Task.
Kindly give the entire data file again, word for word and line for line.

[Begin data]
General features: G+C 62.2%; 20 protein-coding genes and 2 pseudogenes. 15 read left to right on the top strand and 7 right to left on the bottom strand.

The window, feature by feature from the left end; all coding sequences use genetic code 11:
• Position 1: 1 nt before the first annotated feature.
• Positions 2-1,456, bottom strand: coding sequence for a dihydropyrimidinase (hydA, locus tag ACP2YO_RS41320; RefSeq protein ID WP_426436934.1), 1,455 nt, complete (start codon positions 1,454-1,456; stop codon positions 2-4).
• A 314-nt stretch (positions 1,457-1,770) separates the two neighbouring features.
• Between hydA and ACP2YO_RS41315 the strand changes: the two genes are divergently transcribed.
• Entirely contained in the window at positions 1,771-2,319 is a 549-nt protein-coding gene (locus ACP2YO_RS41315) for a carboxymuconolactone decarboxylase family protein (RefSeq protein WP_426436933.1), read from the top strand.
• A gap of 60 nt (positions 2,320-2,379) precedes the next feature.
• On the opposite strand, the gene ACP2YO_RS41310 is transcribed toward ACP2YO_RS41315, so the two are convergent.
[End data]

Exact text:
General features: G+C 62.2%; 20 protein-coding genes and 2 pseudogenes. 15 read left to right on the top strand and 7 right to left on the bottom strand.

The window, feature by feature from the left end; all coding sequences use genetic code 11:
• Position 1: 1 nt before the first annotated feature.
• Positions 2-1,456, bottom strand: coding sequence for a dihydropyrimidinase (hydA, locus tag ACP2YO_RS41320; RefSeq protein ID WP_426436934.1), 1,455 nt, complete (start codon positions 1,454-1,456; stop codon positions 2-4).
• A 314-nt stretch (positions 1,457-1,770) separates the two neighbouring features.
• Between hydA and ACP2YO_RS41315 the strand changes: the two genes are divergently transcribed.
• Entirely contained in the window at positions 1,771-2,319 is a 549-nt protein-coding gene (locus ACP2YO_RS41315) for a carboxymuconolactone decarboxylase family protein (RefSeq protein WP_426436933.1), read from the top strand.
• A gap of 60 nt (positions 2,320-2,379) precedes the next feature.
• On the opposite strand, the gene ACP2YO_RS41310 is transcribed toward ACP2YO_RS41315, so the two are convergent.